Meeting my friends for a quick drink after work is one of my favorite ways to cap off the day, but in Manhattan this little indulgence can start adding up. I’ve saved money by ordering a $6 to $8 glass of wine instead of a more expensive cocktail. Chatting with my pals is fabulous whether or not I’m sipping a $12 martini.

Jennifer Nieznanski

South Norwalk, Connecticut

When my husband and I moved cross-country, we sold our second car with the intention of buying a new one when we were settled. But we’ve managed to get along without one by walking to work, the gym, and local shops. We’re saving money on gas and insurance while living a greener life.

Tracie Donnell

Portland, Maine

Last New Year’s, my husband and I vowed not to buy any new clothing in 2011. It was difficult at first, but soon enough we learned how to wear just about every item in our jam-packed closets.

Darci VanderSlik

Raleigh, North Carolina

At the end of the last school year, I let go of our house cleaner after five years of weekly service. I wanted my three daughters to take on more active roles in the upkeep of the entire house, rather than just their bedrooms. The extra money has been a welcome bonus. And I think our house is tidier than it’s ever been!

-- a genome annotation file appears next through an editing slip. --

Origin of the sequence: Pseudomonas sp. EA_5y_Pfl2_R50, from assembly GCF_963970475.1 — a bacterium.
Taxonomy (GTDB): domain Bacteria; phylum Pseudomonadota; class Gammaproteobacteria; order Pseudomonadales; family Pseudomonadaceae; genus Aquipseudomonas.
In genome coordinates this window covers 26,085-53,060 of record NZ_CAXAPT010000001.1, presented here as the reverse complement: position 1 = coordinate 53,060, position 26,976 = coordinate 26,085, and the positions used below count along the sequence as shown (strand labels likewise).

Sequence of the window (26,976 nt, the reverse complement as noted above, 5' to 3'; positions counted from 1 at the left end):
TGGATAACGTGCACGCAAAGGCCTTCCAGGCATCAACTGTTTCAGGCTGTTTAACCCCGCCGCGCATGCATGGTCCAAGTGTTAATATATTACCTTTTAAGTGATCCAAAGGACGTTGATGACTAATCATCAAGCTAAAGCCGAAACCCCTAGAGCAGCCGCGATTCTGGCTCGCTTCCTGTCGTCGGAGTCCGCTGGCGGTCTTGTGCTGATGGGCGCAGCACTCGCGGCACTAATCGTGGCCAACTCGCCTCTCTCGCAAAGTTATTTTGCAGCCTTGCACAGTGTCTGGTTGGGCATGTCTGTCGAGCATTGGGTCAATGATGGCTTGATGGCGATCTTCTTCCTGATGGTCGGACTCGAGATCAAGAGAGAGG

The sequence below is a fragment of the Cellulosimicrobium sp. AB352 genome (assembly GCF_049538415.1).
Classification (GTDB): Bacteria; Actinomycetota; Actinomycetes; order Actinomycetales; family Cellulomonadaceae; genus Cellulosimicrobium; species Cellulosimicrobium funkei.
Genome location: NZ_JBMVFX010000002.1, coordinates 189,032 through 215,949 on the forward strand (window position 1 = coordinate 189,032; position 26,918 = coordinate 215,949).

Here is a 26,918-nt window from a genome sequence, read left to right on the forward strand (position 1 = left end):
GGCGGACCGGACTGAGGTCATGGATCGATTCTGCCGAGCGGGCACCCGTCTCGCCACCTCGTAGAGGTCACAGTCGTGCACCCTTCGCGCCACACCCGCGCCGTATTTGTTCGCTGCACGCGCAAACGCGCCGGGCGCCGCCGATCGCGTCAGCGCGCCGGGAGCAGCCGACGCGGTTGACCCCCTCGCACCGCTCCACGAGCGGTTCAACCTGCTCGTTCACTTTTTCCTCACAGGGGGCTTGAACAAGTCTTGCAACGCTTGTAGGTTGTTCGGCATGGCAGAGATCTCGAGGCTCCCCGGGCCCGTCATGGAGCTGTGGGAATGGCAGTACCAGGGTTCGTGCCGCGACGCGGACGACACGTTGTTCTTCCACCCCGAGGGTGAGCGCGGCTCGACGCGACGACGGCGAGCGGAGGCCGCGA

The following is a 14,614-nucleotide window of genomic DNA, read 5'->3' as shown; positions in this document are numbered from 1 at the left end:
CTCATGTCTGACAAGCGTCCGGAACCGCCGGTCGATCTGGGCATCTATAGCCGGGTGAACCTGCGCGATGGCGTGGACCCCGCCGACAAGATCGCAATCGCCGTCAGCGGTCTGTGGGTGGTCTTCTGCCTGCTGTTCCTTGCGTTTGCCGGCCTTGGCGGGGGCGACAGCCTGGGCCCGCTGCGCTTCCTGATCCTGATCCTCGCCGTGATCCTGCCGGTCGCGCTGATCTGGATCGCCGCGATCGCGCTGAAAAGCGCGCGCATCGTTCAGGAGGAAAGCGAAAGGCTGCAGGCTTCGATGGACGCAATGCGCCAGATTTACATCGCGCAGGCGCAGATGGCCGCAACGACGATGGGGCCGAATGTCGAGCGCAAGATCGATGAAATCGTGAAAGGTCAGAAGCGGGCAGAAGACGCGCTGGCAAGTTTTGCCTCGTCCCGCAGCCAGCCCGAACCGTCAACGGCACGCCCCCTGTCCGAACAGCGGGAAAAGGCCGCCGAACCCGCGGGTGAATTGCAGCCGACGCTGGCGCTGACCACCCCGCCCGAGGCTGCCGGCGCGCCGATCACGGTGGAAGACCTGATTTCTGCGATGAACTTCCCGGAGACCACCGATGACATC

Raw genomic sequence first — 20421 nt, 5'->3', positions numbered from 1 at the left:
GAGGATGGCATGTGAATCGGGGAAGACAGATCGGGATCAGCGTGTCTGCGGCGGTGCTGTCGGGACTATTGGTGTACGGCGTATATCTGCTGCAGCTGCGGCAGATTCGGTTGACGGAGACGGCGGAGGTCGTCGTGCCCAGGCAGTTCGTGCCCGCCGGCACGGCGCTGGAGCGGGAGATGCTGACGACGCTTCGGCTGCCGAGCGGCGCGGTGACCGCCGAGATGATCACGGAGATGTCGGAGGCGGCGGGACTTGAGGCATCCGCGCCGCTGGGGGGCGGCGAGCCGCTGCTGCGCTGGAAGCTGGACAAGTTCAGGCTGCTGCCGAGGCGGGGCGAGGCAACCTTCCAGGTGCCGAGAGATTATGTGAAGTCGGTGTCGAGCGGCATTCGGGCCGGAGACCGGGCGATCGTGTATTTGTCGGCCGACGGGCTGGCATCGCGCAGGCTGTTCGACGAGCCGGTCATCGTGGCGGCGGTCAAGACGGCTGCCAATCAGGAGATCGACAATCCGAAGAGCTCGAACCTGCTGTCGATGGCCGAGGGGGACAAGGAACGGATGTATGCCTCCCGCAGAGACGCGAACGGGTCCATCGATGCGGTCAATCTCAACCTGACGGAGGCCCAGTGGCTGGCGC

Cristi Wuller

Stillwater, Oklahoma

We canceled our monthly cell-phone contract after the initial period and bought a prepaid plan, adding minutes as needed. This change has saved us hundreds of dollars over the past three years. It makes sense to pay for only the minutes you use.

Susanne Harmony

Grants Pass, Oregon

Going to the movies. After all, it costs $10 a ticket, not to mention the pricey popcorn and candy. And I’ve discovered that I’m just as happy watching the films from the comfort of my couch.

Alexa D’Agostino

Boston, Massachusetts